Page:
No other particles behave the way the elusive neutrino does, and that might unlock our greatest mysteries.
Every form of matter that we know of in the Universe is made up of the same few fundamental particles: the quarks, leptons and bosons of the Standard Model. Quarks and leptons bind together to form protons and neutrons, heavy elements, atoms, molecules, and all the visible matter we know of. The bosons are responsible for the forces between all particles, and — with the exception of a few puzzles like dark matter, dark energy, and why our Universe is filled with matter and not antimatter — the rules governing these particles explains everything we’ve ever observed.
Except, that is, for the neutrino. This one particle behaves so bizarrely and uniquely, distinct from all the others, that it’s the only Standard Model particle whose properties cannot be accounted for by the Standard Model alone. Here’s why.
Imagine you have a particle. It’s going to have a few specific properties that are intrinsically, unambiguously known. These properties include:
- electric charge,
- weak hypercharge,
- spin (inherent angular momentum),
- color charge,
- baryon number,
- lepton number,
- and lepton family number,
as well as others. For a charged lepton, like an electron, values like mass and electric charge are known to an extraordinary precision, and those values are identical for every electron in the Universe.
Electrons, like all quarks and leptons, also have values for all of these other properties (or quantum numbers). Some of those values may be zero (such as color charge or baryon number), but the non-zero ones tell us something additional about each particle in question. Spin, for example, can be either +½ or -½ for the electron, which tells you something important: there’s a degree of freedom here.
It’s the reason why, if you bind an electron to a proton (or any atomic nucleus), there’s a 50/50 shot that the electron will have its spin aligned with the proton’s spin, and a 50/50 shot that they’ll be anti-aligned. An electron’s spin, relative to any axis you choose (x, y, and z, the electron’s direction of motion, the proton’s spin axis, etc.) is completely random.
Neutrinos, like electrons, are also leptons. Although they don’t have electric charge, they do have quantum numbers all their own. Just as an electron has an antimatter counterpart (the positron), the neutrino has an antimatter counterpart as well: the antineutrino. Although they were first theorized in 1930 by Wolfgang Pauli, the first neutrino detection didn’t take place until the mid-1950s, and actually involved antineutrinos produced by nuclear reactors.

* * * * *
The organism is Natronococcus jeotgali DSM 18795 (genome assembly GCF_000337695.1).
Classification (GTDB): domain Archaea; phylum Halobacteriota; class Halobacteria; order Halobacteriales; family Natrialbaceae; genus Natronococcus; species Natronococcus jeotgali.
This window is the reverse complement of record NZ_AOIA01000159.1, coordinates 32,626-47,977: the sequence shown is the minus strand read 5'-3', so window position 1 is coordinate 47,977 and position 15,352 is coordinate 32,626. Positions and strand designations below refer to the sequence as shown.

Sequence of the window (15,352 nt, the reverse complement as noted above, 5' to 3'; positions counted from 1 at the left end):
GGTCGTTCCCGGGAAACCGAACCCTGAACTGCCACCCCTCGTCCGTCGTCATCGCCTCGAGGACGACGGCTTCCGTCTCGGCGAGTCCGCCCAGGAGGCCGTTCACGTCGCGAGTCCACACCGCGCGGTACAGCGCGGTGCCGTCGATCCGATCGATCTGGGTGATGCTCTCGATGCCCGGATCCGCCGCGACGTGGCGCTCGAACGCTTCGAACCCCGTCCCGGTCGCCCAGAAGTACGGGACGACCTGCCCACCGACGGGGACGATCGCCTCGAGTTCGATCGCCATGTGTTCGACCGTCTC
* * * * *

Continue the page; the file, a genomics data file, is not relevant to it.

Based on the properties of the particles produced by a neutrino interaction, we can reconstruct various properties of the neutrinos and antineutrinos that we see. One of them, in particular, stands out as incongruent with every other fermion in the Standard Model: spin.
Remember how there was a 50/50 shot that an electrons would have a spin of either +½ or -½? Well, that’s true for every quark and lepton in the Standard Model, except the neutrino.
- All six of the quarks and all six of the antiquarks can have spins that are either +½ or -½, with no exceptions.
- The electron, muon, and tau, as well as their antiparticles, are allowed spins of either +½ or -½, with no exceptions.
- But when it comes to the three types of neutrinos and the three types of antineutrinos, their spins are restricted.
There’s a good reason for this. Imagine you produce a matter/antimatter pair of particles. We’ll imagine three cases: one where the pair is of electrons and positrons, a second where the pair is of two photons (bosons that are their own antiparticle), and a third where the pair is a neutrino and an antineutrino. Starting at the creation point, where the particles first come into existence from some form of energy (via Einstein’s famous E = mc2), you can imagine what will happen for each of these cases.
1.) If you produce electrons and positrons, they’ll move away from one another in opposite directions, and both the electron and positron will have the options of spin being either +½ or -½ along any axis. So long as the total amount of angular momentum is conserved for the system, there are no restrictions on the directions in which electrons or positrons spin.
2.) If you produce two photons, they’ll also move away from one another in opposite directions, but their spins are highly constrained. Whereas an electron or positron could spin in any direction at all, a photon’s spin can only be oriented along the axis that this quantum of radiation propagates. You can imagine pointing your thumb in the direction the photon moves, but the spin is restricted by the direction your fingers curl around relative to your thumb: it can go clockwise (right-handed) or counterclockwise (left-handed) around the axis of rotation (+1 or -1; bosons have integer, rather than half-integer, spins), but no other spins are allowed.